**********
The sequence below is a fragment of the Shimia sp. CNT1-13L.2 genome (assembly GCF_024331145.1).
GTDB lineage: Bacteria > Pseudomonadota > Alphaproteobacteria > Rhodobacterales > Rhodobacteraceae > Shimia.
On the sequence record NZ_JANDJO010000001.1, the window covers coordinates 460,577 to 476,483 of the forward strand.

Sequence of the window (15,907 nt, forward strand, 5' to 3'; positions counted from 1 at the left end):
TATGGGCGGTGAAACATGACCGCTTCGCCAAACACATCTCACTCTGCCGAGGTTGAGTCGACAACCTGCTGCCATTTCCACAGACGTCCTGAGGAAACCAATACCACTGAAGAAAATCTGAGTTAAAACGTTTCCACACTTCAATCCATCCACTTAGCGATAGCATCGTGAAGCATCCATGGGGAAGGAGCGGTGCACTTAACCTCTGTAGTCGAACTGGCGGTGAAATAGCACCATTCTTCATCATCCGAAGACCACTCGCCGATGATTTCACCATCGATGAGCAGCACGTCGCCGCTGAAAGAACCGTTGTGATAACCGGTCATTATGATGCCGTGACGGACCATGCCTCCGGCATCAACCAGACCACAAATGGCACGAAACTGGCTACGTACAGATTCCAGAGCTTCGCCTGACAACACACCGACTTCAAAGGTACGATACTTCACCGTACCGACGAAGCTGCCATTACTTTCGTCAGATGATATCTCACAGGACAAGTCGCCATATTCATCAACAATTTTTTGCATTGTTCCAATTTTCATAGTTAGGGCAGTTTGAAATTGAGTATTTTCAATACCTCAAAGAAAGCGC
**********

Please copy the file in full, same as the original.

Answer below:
The sequence below is a fragment of the Shimia sp. CNT1-13L.2 genome (assembly GCF_024331145.1).
GTDB lineage: Bacteria > Pseudomonadota > Alphaproteobacteria > Rhodobacterales > Rhodobacteraceae > Shimia.
On the sequence record NZ_JANDJO010000001.1, the window covers coordinates 460,577 to 476,483 of the forward strand.

Sequence of the window (15,907 nt, forward strand, 5' to 3'; positions counted from 1 at the left end):
TATGGGCGGTGAAACATGACCGCTTCGCCAAACACATCTCACTCTGCCGAGGTTGAGTCGACAACCTGCTGCCATTTCCACAGACGTCCTGAGGAAACCAATACCACTGAAGAAAATCTGAGTTAAAACGTTTCCACACTTCAATCCATCCACTTAGCGATAGCATCGTGAAGCATCCATGGGGAAGGAGCGGTGCACTTAACCTCTGTAGTCGAACTGGCGGTGAAATAGCACCATTCTTCATCATCCGAAGACCACTCGCCGATGATTTCACCATCGATGAGCAGCACGTCGCCGCTGAAAGAACCGTTGTGATAACCGGTCATTATGATGCCGTGACGGACCATGCCTCCGGCATCAACCAGACCACAAATGGCACGAAACTGGCTACGTACAGATTCCAGAGCTTCGCCTGACAACACACCGACTTCAAAGGTACGATACTTCACCGTACCGACGAAGCTGCCATTACTTTCGTCAGATGATATCTCACAGGACAAGTCGCCATATTCATCAACAATTTTTTGCATTGTTCCAATTTTCATAGTTAGGGCAGTTTGAAATTGAGTATTTTCAATACCTCAAAGAAAGCGC